Generational Talent
As the voice of the Philadelphia Eagles for nearly 50 years, legendary play-by-play broadcaster Merrill Reese has “no intention of stopping.”
by Matt Cosentino

For millions of football fans in the Delaware Valley, there has only ever been one “voice of the Philadelphia Eagles”: Merrill Reese. Kids still imitate his calls as they practice in the backyard and imagine scoring the game-winning touchdown for the Birds. Adults rely on his passionate recounting of the action whenever they’re stuck in the car on a Sunday afternoon, or might even turn down the television volume and listen to the WIP broadcast while they’re enjoying the game in their living room.

Reese once dreamed of playing for the team he idolized before realizing he was destined for the broadcast booth. Now in his 47th season as the team’s play-by-play man, he has the longest current tenure with one team in the entire National Football League. He spoke with us about his legendary career, nerves, and how he prepares for gamedays.
You’re the longest-tenured play-by-play man in the NFL. Is that a source of pride for you?

I honestly don’t think about it, believe it or not. It’s not something that ever enters my mind. Each season is exciting, and I have no intention of stopping. I’ll do this as long as I possibly can. The 47 doesn’t mean a big deal to me, only in the fact that my memory bank is filled with more and more information and memories and great moments. But in terms of being the longest-tenured announcer in the NFL, it’s talked about a lot by other people, but it doesn’t mean anything to me.
I understand that radio was an important part of your childhood. Did you know as a kid that this is what you wanted to do?
Well, broadcasting—radio and television both. I did as a little boy listen to the radio a lot. I could sit there and listen to a Phillies doubleheader when I was still in my single digits. I always loved sports: I loved playing sports, I loved going to games. As a little boy, I also did some television commercials, because my mother, who was a kindergarten teacher, had a little bit of a show business flair, and she got my sister and I involved very early. A lot of television commercials were live in those days, so I would get called in to do a commercial.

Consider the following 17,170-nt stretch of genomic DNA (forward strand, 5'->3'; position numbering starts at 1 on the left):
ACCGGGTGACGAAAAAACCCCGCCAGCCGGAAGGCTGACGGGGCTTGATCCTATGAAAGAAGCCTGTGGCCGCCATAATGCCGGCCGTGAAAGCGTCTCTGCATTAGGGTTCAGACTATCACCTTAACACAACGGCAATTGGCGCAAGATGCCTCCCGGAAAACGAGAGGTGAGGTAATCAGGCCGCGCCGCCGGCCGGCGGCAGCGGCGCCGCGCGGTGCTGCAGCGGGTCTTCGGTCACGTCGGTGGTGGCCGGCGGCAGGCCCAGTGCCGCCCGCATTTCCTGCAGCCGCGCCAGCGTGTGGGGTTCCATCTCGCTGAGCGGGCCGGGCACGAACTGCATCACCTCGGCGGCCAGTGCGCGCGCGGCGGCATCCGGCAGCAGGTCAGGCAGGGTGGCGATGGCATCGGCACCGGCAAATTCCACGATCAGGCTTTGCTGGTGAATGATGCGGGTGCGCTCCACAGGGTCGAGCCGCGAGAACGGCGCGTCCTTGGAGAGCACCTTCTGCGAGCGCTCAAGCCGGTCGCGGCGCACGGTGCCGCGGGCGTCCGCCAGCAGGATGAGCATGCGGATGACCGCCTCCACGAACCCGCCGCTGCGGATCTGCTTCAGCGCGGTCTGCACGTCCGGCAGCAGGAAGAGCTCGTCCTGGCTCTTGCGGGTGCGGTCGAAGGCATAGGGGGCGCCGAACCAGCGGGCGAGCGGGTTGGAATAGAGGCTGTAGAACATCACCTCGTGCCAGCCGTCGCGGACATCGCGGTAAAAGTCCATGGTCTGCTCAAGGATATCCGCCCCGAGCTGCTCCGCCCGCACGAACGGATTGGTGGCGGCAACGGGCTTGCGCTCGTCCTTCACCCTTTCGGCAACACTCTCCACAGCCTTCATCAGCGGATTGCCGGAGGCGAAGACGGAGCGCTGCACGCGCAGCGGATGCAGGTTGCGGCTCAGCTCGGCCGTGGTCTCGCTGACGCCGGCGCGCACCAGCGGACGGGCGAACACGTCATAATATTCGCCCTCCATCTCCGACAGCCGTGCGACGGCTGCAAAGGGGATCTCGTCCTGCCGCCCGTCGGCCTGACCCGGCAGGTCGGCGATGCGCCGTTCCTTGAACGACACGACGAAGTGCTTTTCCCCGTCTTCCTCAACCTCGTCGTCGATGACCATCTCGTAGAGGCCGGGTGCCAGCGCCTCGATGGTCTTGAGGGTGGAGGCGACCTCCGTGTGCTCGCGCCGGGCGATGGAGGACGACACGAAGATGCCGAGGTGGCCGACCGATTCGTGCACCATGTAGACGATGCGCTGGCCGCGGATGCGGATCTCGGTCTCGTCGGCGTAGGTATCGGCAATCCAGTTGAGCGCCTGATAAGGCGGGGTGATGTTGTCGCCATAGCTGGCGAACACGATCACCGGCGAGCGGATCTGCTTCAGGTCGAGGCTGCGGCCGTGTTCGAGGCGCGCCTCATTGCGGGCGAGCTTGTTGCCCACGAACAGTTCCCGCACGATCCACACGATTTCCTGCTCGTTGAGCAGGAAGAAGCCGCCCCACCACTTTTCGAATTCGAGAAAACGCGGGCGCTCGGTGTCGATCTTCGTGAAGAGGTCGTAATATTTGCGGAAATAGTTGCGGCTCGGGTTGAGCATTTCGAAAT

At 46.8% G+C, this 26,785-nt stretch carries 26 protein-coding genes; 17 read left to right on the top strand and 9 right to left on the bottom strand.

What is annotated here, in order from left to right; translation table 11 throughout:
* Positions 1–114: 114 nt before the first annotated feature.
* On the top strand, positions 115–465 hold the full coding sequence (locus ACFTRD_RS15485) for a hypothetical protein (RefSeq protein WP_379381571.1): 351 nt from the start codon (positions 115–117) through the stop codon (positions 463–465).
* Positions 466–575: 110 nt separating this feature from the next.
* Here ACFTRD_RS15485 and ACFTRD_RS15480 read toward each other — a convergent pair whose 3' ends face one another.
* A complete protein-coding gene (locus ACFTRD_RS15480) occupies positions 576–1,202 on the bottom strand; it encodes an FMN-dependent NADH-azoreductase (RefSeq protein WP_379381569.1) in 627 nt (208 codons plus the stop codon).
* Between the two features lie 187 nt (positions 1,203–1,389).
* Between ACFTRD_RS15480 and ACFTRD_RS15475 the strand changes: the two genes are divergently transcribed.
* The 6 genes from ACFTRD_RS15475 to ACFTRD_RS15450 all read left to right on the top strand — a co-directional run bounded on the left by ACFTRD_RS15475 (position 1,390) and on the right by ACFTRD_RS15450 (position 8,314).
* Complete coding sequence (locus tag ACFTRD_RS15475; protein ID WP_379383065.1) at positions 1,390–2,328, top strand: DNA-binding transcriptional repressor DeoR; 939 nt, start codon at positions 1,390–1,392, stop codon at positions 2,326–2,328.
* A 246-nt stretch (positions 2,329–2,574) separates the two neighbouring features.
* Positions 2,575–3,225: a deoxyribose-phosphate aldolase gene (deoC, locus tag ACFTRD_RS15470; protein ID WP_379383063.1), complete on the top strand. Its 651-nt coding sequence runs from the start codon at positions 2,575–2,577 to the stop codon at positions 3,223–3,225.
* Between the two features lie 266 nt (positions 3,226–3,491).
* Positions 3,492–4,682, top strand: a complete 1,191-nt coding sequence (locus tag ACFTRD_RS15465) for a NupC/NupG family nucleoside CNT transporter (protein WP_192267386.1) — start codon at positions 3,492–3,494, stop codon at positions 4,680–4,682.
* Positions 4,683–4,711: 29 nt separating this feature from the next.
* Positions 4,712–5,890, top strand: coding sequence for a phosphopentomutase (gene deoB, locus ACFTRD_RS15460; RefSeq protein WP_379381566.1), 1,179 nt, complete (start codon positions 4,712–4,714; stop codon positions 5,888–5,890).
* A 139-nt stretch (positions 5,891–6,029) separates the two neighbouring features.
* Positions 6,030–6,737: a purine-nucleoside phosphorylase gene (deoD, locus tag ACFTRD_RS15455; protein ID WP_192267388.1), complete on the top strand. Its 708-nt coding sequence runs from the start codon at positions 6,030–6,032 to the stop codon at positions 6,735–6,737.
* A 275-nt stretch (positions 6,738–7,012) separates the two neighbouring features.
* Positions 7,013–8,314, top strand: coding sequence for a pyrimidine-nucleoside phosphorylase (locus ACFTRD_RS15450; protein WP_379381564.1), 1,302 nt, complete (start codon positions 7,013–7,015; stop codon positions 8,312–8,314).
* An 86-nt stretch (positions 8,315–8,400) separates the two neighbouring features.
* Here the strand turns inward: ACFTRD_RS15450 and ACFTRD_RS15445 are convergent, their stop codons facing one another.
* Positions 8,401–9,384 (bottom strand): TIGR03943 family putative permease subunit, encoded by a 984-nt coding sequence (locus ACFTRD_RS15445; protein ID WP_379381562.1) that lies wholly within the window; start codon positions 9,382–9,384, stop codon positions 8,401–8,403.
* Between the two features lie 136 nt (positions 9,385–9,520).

That kind of gave me the background, but in those days my dream wasn’t to be up in the booth; my dream was to be the Eagles quarterback or to hit the home run that decided the World Series or to make the foul shot that won an NCAA title. I grew up as a kid who loved sports more than anything else. But when you realize that at 5'8" and 140 pounds, you’re not going to be quarterbacking the Eagles; you better find something else. I also remember as a kid going to Eagles games at Franklin Field and looking up to the broadcast booth and seeing Bill Campbell up there between plays. I would often take my binoculars and look at Bill Campbell and say, “That’s where I want to be some day.” So that was a dream from an early-enough age, and in fact, in my high school yearbook it says: “Wants to be a play-by-play sportscaster.”
Do you still get nervous today before games?
Absolutely, every gameday. I’ve studied and prepared all week, and it’s like going into a final exam in college, when your grade depends on it. Except, instead of a professor reading your blue book, it’s millions of people listening to you and you want to be at your best. You’ve memorized numbers and you’ve prepared notes, and you’re really consumed with everything about that game. So I wake up very nervous on the day of a game, and I can feel the tension build as the morning goes on.
I’ve heard you talk about your wife, Cindy, many times, who has been your support system for so long.
Nobody could have a more loving and supportive wife, and she’s accomplished in her own right with a doctorate in education. She walks around with flash cards to help me prepare for games. If we’re playing the Giants, she’ll yell out, “26,” and I’ll say, “Saquon Barkley.” We do that all the time.
Photo courtesy of the Philadelphia Eagles
Published (and copyrighted) in Suburban Life, October 2023.